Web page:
Printed and bound by Wayne and Judy Dasher. 98 p. THIS IS A REPRINT, NOT THE ORIGINAL PUBLICATION. TEXT ONLY. Friends of Arctic exploration and discovery, with whom I have come in contact, and many whom I know only by letter, have been greatly interested in the fact of a colored man being an effective member of a serious Arctic expedition, and going north, not once, but numerous times during a period of over twenty years, in a way that showed that he not only could and did endure all the stress of Arctic conditions and work, but that he evidently found pleasure in the work. The example and experience of Matthew Henson, who has been a member of each and of all my Arctic expeditions, since '91 (my trip in 1886 was taken before I knew Henson) is only another one of the multiplying illustrations of the fact that race, or color, or bringing-up, or environment, count nothing against a determined heart, if it is backed and aided by intelligence. Henson proved his fitness by long and thorough apprenticeship, and his participation in the final victory which planted the Stars and Stripes at the North Pole, and won for this country the international prize of nearly four centuries, is a distinct credit and feather in the cap of his race. -R.E. Peary. Approximately 8 x 9. Surname index. Color of cover may vary.
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I loved this book; Henson has a wonderful, gentlemanly style with flashes of understated wit-- some of this humorous passages remind me of Mark Twain. From what I've gathered reading numerous other works on polar exploration, Henson also understates the incredible difficulties & challenges of life in Arctic climates. I really enjoyed his recounting of the efforts involved, and really did wish the book were longer or that I could read more by Matthew Henson (I've since seen references that he wrote an article a few years after this book, but haven't gotten it yet). His interactions with & attitudes toward the Eskimos are fascinating to read.
From an historical perspective, it's illuminating to realize just how invisible this man has been. I have read dozens of polar exploration books, seeing references to the 'big' names-- Peary, Greely, Brainard, Franklin, etc, along with their many, many assistants. But I never heard of Matthew Henson until I stumbled across this book while wandering in the forest of Google. It is deeply sad that this intelligent, highly capable man has been largely lost to history because of his race... as have thousands of others.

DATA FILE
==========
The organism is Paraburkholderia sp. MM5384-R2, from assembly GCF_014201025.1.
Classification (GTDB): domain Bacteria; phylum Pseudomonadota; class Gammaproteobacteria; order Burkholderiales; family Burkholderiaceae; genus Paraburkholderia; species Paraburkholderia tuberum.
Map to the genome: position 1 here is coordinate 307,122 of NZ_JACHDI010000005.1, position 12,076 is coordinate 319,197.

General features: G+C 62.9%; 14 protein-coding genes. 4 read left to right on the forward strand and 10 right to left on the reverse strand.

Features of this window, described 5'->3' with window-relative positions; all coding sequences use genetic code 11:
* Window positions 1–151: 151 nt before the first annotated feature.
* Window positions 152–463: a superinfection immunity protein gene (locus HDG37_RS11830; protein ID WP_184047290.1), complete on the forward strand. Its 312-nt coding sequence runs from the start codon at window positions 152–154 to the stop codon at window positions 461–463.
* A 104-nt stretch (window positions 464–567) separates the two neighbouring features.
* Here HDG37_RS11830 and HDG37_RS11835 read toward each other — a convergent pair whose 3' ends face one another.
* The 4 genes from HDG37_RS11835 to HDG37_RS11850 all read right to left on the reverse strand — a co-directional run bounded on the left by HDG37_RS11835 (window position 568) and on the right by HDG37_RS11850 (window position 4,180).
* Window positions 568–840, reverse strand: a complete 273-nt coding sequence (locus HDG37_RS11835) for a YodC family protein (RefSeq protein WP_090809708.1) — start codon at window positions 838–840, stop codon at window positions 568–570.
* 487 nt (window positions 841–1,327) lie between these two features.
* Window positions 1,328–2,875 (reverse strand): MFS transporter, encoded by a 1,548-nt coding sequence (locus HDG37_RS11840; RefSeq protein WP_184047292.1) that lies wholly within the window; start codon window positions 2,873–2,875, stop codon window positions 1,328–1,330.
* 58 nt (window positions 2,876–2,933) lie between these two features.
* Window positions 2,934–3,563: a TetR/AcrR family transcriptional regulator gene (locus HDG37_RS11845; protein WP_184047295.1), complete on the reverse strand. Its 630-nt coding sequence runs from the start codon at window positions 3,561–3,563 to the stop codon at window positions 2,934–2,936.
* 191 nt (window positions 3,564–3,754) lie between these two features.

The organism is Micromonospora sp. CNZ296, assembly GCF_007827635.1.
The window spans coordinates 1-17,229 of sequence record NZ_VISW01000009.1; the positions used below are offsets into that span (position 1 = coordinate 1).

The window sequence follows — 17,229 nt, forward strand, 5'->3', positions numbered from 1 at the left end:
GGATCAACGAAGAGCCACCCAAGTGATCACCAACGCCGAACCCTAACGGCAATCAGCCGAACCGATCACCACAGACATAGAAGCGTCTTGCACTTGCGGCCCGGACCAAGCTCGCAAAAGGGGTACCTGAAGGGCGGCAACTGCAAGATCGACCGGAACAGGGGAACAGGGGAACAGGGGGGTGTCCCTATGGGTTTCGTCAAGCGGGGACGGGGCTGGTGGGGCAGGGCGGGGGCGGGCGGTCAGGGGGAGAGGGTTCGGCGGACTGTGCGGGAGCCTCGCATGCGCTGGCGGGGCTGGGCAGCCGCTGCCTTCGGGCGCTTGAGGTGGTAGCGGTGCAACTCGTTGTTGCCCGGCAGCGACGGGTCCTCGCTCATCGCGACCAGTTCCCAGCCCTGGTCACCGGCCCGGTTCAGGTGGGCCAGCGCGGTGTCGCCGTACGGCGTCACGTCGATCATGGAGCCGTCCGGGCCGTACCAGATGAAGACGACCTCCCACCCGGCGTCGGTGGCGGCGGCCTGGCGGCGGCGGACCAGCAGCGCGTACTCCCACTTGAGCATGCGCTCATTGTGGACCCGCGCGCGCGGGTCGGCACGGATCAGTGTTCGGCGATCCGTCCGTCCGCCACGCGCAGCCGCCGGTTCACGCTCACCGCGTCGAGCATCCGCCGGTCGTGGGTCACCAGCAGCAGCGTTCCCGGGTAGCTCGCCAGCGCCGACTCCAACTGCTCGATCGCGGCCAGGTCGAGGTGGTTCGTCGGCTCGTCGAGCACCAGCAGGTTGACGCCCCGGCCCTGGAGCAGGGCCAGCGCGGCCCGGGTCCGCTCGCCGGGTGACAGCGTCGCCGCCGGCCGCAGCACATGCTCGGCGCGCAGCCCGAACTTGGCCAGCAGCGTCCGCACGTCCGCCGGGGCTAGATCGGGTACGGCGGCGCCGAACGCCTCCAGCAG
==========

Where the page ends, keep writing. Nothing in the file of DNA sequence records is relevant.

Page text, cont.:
We have come a ways from then, thankfully. I'm glad Matthew Henson had been able to explore all his capabilities, instead of fading into clerking & obscurity after reaching the Arctic.
Aug 2, 2007
Henson Book is Wonderful
The book was great. It was a wonderful first hand account of an important time in American history. His descriptions of the arctic conditions and its hardships, gave me a much greater appreciation for his courage and intellect. Henson was a first class explorer and a first class man that has only recently received his due.
Publishers Weekly, 2001-04-23 Robert Peary is remembered as the intrepid explorer who successfully reached the North Pole in 1909. Far less celebrated is his companion, Matthew Henson, a black man from Maryland. A Negro Explorer at the North Pole: The Autobiography of Matthew Henson, first published in 1912 and now re-issued, tells this unsung hero's story in his own words. Henson, who was paid only minimum wages throughout two decades of his association with Peary, was indispensable to the famous explorer's journey; he learned the language of the Eskimos, was an expert dog-sled driver and even built the sleds. But after they reached the North Pole, Peary stole the black man's photographs, barely spoke to him and refused to recognize his importance to the expedition. This edition contains rare photos of the journey and an introduction by S. Allen Counter, author of North Pole Legacy: Black, White, and Eskimo ( May) Copyright 2001 Cahners Business Information.
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